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Retread
03-27-2012, 01:16 PM
Here (http://sciencedemonstrations.fas.harvard.edu/icb/icb.do?keyword=k16940&pageid=icb.page80863&pageContentId=icb.pagecontent341734&state=maximize&view=view.do&viewParam_name=indepth.html#a_icb_pagecontent34173 4)

Bondai
08-18-2012, 12:47 PM
My son Joseph who is enrolled in the physics program at ASU could probably explain that entire video to me. I just think it's cool...:bravo:

Hubie
09-13-2012, 11:54 PM
My son Joseph who is enrolled in the physics program at ASU could probably explain that entire video to me. I just think it's cool...:bravo:

I would fathom this is the simplest explanation: cord length. I'm guessing that the cord lengths were made to be very specific in order to create this effect. Basic physics tells us that a swinging pendulum takes the same amount of time to swing from one side to the other and back no matter how far it's traveling and I'm sure that contributes to what's being seen.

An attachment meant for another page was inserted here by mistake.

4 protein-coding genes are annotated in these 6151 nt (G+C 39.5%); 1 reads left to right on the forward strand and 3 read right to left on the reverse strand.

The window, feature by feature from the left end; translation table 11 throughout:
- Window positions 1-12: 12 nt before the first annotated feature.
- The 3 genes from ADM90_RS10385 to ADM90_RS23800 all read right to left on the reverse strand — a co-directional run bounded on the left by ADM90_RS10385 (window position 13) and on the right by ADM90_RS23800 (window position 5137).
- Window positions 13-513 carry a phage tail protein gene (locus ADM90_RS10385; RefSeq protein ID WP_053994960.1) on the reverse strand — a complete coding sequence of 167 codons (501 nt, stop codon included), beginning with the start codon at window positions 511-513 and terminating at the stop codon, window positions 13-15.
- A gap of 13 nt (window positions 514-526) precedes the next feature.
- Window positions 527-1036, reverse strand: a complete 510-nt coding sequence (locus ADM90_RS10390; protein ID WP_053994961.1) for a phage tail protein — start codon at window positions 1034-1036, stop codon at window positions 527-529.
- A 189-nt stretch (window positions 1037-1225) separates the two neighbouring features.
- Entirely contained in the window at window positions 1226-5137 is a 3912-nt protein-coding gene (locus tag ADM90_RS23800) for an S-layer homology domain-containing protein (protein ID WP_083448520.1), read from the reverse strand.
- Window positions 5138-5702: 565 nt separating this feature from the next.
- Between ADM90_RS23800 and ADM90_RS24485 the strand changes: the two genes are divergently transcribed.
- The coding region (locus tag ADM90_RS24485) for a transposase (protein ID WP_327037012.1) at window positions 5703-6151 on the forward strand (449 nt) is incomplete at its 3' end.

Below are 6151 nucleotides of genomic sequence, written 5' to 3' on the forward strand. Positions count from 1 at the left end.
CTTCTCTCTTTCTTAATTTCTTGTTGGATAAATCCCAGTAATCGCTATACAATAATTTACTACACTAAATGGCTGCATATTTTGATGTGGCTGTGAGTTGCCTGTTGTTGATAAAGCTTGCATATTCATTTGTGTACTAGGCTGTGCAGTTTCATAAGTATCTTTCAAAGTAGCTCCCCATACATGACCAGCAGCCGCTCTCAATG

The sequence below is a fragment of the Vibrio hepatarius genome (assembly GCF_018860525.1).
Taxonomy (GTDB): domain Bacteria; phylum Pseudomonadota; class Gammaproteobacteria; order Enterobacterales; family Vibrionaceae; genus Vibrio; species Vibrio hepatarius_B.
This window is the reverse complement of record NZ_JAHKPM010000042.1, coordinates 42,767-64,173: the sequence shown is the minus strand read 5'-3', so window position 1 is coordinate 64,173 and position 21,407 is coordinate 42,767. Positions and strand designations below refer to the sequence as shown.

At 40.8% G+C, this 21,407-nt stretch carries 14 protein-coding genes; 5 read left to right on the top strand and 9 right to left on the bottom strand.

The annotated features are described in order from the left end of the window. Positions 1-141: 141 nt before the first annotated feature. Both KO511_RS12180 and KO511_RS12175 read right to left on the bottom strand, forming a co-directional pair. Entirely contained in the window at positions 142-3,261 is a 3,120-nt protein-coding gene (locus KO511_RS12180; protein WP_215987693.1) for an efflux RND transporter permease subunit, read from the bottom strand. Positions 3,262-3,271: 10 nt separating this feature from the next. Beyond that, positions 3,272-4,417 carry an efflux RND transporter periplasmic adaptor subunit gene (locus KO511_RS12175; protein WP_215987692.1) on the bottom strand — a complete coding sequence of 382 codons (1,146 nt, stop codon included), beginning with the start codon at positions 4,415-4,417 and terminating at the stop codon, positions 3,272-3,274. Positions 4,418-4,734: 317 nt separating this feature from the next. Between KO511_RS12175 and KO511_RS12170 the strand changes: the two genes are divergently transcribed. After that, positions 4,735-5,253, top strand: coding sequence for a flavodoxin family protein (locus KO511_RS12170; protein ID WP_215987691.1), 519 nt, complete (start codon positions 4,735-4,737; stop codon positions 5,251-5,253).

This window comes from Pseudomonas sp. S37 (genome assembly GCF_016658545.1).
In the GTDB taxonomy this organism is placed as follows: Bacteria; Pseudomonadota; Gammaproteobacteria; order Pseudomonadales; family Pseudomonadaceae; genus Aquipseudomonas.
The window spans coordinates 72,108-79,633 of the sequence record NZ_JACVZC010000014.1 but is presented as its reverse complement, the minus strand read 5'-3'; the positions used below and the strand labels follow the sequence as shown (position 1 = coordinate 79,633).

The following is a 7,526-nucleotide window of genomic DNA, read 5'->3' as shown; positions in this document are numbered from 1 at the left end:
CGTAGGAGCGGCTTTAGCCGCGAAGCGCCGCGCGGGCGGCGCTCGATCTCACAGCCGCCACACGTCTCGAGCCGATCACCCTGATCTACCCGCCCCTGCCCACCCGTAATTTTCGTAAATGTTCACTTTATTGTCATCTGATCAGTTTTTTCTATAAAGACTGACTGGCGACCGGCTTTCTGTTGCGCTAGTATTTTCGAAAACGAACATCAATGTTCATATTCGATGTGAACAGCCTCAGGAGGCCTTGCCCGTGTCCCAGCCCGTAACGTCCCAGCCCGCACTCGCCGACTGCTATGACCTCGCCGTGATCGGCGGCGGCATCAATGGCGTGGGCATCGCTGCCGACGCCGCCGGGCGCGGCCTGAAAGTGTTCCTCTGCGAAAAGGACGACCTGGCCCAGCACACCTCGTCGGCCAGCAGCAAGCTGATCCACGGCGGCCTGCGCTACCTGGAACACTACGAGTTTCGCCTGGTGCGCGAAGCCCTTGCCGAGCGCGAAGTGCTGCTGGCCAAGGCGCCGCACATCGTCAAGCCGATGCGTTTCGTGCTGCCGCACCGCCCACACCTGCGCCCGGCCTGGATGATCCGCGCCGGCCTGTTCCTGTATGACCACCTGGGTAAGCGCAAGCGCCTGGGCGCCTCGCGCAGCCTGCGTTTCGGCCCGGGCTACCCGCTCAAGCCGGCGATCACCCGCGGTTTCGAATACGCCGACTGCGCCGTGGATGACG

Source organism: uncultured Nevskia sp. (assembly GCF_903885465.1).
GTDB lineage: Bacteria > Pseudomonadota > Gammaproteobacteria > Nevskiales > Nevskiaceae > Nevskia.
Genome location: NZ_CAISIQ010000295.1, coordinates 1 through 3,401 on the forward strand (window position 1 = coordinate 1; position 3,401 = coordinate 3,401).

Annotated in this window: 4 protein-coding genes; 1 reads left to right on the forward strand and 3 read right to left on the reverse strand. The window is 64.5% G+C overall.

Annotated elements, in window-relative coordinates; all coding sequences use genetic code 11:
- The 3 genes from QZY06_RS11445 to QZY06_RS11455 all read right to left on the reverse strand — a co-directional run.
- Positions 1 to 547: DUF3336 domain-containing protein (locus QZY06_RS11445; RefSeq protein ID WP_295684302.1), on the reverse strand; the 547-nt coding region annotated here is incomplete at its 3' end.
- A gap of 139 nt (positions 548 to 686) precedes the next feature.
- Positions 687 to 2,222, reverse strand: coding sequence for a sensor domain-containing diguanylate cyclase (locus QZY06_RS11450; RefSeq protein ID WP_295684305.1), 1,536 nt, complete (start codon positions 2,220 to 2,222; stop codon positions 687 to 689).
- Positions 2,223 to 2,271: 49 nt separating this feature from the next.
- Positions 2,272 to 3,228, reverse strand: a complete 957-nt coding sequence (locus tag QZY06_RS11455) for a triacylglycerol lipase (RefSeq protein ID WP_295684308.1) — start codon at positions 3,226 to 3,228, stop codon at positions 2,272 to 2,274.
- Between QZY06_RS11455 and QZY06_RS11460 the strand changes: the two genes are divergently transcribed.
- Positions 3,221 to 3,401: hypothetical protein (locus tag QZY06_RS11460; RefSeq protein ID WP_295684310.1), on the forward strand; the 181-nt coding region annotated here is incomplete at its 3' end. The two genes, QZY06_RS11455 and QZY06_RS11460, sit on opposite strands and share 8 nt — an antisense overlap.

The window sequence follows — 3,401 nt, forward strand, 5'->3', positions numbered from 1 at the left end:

SarasotaRepub
09-15-2012, 08:51 PM
Cool!!!

Retread
09-15-2012, 09:27 PM
I would fathom this is the simplest explanation: cord length. ................

The key is that each string is the exact same amount longer than the one before This can be a half inch or a single millimeter.